When I was a kid I remember falling ill one day and spending a prolonged period of time in my bed. The illness was thankfully short-lived, and I certainly don’t recall its manifestation, but I do remember the family cat’s reaction. Perse (short for Persephone) spent her day collecting leaves off a common houseplant and clustering them at my bedside. It was strange—and wonderful—to be so cared for by this kitty.

The most recent edition of The New England Journal of Medicine seems to corroborate my findings with respect to feline care of the infirm—with a twist. It published an essay by a nursing home physician at Brown University who reports that the home’s cat, Oscar, has a thing for dying patients.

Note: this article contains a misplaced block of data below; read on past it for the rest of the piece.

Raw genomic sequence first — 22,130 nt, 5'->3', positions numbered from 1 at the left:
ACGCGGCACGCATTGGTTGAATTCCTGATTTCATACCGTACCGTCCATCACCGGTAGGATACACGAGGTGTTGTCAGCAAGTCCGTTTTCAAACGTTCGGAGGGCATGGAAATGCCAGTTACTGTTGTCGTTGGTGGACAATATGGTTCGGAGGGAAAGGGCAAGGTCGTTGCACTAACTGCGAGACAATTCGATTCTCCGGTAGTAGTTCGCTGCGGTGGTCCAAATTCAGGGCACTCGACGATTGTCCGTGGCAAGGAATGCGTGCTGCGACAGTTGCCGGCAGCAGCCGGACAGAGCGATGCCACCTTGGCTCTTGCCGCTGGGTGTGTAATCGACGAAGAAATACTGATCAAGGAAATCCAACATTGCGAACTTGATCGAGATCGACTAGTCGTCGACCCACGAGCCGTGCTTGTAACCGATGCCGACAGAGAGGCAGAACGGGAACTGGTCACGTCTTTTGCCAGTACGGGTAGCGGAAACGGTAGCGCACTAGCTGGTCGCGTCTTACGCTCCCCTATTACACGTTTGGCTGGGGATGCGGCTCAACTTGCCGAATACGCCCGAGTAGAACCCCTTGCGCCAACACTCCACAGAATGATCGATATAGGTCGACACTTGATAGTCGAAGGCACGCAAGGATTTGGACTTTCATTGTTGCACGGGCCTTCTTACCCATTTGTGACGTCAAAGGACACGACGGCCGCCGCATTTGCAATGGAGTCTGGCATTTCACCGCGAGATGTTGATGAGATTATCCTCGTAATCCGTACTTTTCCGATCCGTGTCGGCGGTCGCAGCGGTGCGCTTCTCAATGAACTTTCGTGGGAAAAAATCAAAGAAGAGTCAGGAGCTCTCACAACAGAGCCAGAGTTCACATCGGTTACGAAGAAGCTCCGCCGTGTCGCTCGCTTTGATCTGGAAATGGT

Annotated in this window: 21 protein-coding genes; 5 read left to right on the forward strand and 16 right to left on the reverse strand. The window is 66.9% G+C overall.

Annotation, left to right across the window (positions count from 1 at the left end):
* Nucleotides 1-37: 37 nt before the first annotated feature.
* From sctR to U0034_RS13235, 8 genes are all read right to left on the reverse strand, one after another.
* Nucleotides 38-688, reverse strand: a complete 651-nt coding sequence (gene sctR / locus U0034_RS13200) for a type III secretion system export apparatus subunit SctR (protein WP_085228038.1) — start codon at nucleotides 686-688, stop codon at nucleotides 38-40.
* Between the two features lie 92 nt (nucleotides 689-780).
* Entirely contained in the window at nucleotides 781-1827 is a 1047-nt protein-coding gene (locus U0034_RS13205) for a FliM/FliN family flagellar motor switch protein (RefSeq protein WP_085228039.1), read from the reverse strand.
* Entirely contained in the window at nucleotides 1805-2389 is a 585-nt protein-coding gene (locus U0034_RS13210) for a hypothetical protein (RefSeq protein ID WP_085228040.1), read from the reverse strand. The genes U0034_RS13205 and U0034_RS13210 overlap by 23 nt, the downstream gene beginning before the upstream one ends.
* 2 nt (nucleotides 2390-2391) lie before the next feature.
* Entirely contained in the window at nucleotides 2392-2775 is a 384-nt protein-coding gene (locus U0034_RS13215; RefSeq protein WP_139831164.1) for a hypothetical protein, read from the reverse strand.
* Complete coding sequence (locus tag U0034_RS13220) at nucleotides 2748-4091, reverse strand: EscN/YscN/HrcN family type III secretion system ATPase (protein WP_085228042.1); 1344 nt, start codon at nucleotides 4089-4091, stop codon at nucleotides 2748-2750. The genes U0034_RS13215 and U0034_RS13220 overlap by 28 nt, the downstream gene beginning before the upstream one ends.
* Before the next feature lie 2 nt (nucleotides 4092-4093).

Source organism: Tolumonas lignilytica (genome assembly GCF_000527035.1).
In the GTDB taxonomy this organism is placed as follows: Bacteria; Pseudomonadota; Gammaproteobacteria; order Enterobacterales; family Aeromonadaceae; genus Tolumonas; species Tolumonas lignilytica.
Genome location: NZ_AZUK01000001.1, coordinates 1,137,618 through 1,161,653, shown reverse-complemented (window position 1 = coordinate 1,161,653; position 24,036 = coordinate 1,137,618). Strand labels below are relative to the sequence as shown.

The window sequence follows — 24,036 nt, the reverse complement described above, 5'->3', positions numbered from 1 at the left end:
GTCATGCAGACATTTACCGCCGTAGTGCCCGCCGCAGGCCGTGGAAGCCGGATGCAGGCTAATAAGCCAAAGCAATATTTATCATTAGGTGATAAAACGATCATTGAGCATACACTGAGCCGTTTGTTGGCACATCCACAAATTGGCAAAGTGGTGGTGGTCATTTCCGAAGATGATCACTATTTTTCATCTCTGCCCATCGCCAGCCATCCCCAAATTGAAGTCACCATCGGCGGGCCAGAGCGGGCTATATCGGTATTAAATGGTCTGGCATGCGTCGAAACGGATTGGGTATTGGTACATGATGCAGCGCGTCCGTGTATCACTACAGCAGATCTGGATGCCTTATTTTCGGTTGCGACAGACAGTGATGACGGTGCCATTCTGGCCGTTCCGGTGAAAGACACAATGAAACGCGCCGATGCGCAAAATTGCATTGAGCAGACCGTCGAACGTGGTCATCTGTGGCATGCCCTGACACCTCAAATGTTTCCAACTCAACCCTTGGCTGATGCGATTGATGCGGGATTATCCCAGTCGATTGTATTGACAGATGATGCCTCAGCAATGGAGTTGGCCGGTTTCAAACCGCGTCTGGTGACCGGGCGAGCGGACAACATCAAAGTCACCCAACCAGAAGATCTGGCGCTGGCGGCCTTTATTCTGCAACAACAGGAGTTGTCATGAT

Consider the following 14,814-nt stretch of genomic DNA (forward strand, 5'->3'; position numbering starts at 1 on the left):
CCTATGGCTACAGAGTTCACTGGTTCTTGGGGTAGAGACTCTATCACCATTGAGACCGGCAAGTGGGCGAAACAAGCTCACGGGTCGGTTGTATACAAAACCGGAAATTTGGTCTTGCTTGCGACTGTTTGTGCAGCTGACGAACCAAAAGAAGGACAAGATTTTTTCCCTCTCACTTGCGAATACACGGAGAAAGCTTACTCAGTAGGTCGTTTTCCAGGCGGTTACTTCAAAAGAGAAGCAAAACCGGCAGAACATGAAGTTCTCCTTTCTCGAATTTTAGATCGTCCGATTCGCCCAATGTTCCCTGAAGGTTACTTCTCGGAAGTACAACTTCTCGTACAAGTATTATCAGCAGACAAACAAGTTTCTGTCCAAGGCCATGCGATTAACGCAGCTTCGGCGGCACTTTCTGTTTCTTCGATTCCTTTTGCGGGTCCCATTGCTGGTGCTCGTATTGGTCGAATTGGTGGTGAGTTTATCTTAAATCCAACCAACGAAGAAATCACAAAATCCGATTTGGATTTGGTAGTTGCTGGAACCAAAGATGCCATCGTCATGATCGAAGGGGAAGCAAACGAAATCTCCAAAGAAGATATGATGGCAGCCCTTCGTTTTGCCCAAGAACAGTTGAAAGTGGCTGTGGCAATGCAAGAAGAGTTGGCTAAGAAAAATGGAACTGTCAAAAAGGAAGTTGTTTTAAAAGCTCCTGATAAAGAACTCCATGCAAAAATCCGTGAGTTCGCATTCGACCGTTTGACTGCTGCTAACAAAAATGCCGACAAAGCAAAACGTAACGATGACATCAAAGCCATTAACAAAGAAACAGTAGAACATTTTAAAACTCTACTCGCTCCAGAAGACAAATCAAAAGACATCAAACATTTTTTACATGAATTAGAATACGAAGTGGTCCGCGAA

25 out of the last 25 patients to have died in this Providence facility for Parkinsonians, Alzheimer’s patients and other hard-case geriatrics were visited by this cat hours before dying. Oscar stayed with them through the end, content to snuggle with the patients until their last breath.

It’s a romantic notion, perhaps especially to someone who’s spent most of her life caring for animals, that my own pets might choose to lay at my bedside as I expire. And if I don’t have the luxury of being home in my last moments, it’s a beautiful thought that some interested cat might choose to accompany me, instead.

I’ve heard many such stories where pets seem to know that things are happening in our bodies before we’re capable of recognizing it ourselves. Cancer, seizures and other physiologic changes are often foretold by our own pets.

The recent interest in mining our pets’ sixth sense in human medicine is a welcome trend for those of us who know from personal experience that our non-human companions deserve respect for more than just their companionship.